Fujiwara no Yoshimi
The son of Fujiwara no Fuyutsugu and Fujiwara no Mitsuko (herself the daughter of Fujiwara no Matsukuri), he climbed through various ranks and posts within the Heian government, being named Udaijin in 857.
He was involved in the 842 Jôwa Incident, and during the 866 Ôtemmon Incident, it is said he helped Ban Dainagon Tomo no Yoshio conspire to frame Sadaijin Minamoto no Makoto for the destruction of the Imperial Palace's Ôtemmon (Great Heavenly Gate). Yoshimi was not, in the end, attached to the crime or punished, but shortly after Ban Dainagon's exile, Yoshimi retired from government service.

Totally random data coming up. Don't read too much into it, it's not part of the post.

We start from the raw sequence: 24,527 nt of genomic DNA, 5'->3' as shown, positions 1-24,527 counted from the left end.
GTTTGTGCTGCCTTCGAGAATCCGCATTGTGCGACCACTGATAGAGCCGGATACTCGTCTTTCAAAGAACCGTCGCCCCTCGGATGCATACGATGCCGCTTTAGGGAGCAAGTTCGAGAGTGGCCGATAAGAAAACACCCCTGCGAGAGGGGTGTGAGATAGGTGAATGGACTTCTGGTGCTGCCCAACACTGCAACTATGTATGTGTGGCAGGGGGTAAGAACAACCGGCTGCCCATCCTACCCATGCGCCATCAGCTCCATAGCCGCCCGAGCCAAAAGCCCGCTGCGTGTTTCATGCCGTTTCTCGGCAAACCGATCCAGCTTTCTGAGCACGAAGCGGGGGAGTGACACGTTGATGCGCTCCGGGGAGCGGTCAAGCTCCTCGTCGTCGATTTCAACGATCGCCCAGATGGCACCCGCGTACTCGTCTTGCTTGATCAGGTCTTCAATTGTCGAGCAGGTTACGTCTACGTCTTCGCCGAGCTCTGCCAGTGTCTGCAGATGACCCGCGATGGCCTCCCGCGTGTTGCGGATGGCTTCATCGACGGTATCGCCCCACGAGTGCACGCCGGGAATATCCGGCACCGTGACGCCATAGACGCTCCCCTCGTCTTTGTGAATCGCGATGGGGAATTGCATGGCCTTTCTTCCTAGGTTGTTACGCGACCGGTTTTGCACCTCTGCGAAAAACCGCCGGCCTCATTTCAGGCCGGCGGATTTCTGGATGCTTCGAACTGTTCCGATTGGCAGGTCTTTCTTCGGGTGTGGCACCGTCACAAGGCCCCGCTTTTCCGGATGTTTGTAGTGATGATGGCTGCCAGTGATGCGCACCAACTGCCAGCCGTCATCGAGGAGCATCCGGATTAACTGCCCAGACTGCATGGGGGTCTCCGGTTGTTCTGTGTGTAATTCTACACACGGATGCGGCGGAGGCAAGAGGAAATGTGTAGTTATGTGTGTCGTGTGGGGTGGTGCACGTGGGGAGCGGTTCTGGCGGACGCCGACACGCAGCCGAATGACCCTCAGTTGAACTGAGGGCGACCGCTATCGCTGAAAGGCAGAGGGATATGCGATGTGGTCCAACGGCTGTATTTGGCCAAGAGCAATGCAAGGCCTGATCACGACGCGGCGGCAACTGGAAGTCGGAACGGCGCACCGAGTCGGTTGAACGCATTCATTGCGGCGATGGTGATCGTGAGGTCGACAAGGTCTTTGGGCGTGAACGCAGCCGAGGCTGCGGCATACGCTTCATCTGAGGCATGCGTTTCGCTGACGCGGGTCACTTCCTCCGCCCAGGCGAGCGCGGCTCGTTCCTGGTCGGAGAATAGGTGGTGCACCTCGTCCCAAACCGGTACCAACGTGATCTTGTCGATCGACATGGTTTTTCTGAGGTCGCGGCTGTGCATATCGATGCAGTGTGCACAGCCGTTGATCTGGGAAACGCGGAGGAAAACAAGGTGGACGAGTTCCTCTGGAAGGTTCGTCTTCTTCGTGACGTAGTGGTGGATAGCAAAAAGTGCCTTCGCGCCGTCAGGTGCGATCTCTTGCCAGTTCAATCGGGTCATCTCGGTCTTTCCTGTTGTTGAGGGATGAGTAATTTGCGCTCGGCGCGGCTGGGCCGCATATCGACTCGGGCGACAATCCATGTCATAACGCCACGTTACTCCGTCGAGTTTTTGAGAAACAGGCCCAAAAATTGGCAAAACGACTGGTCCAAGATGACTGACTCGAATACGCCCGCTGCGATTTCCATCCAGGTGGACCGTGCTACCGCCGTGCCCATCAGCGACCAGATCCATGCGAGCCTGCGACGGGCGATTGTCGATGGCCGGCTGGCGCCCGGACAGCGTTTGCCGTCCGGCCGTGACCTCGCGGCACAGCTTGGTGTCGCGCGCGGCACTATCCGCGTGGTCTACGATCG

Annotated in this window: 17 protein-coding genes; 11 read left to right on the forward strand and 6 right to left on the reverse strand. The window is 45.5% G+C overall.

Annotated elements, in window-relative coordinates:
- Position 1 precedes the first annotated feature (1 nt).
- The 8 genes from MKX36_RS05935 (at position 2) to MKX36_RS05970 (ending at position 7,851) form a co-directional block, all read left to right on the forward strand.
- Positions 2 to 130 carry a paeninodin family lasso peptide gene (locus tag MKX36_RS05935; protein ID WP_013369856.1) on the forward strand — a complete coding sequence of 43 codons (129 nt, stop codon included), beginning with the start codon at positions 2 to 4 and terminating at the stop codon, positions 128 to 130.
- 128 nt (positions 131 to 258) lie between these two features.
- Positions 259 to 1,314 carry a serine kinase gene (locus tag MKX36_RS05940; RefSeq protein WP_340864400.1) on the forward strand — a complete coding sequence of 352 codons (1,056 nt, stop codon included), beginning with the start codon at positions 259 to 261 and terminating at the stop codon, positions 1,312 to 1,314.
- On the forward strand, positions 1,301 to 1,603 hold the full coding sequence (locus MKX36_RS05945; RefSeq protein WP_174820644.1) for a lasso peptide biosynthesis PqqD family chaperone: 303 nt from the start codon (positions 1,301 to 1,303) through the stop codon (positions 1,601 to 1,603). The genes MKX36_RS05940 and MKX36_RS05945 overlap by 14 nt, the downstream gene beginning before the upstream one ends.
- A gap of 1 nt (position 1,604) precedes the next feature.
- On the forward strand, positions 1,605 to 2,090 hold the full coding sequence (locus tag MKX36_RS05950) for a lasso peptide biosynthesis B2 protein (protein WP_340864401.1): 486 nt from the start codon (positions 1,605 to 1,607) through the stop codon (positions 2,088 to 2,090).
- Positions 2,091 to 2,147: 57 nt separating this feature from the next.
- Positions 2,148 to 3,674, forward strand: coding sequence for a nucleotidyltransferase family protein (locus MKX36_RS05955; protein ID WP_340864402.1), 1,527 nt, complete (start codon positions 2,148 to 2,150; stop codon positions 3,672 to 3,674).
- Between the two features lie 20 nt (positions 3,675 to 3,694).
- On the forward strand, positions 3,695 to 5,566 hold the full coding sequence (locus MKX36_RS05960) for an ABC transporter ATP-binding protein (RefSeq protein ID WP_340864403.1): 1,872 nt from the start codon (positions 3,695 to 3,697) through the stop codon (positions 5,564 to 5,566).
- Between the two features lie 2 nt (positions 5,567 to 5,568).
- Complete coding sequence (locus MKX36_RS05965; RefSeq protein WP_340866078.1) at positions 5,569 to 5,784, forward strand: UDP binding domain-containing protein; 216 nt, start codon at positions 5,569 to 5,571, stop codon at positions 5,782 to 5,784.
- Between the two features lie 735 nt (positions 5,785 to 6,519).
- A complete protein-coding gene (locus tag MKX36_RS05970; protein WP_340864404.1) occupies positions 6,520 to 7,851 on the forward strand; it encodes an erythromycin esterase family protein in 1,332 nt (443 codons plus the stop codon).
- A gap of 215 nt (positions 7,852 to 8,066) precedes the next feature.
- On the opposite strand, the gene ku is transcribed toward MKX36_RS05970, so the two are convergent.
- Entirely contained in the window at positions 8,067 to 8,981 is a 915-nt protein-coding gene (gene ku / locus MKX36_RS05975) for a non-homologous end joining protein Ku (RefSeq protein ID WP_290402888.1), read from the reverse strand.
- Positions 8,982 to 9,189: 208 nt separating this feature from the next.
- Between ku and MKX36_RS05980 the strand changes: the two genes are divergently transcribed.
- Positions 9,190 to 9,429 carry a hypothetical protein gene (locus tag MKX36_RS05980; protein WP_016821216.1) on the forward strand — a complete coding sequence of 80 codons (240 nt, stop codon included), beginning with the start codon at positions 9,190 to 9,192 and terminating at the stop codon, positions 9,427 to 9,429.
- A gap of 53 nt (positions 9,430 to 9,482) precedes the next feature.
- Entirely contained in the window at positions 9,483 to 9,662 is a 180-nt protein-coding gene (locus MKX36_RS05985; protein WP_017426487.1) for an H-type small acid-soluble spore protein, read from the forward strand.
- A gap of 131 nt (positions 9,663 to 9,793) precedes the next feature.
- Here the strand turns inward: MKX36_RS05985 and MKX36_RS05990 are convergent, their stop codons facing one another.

Said to have been a very devoted man with strong faith, he is said to have done a lot of work to help children and families who could not support themselves, and to have taken in the sick. Following the death of his wife, a daughter of Sagami province official Ôe no Itsue, he never remarried; his own daughters, Fujiwara no Takakiko and Fujiwara no Tamiko served as court ladies in the courts of Emperors Montoku and Seiwa.
Fujiwara no Yoshimi's Kyoto mansion was discovered and archaeologically excavated beginning in 2011. Pottery fragments inscribed in ink, along with other materials, identified the site as being associated specifically with Yoshimi, making it the first courtier mansion discovered to be able to be identified to a specific courtier.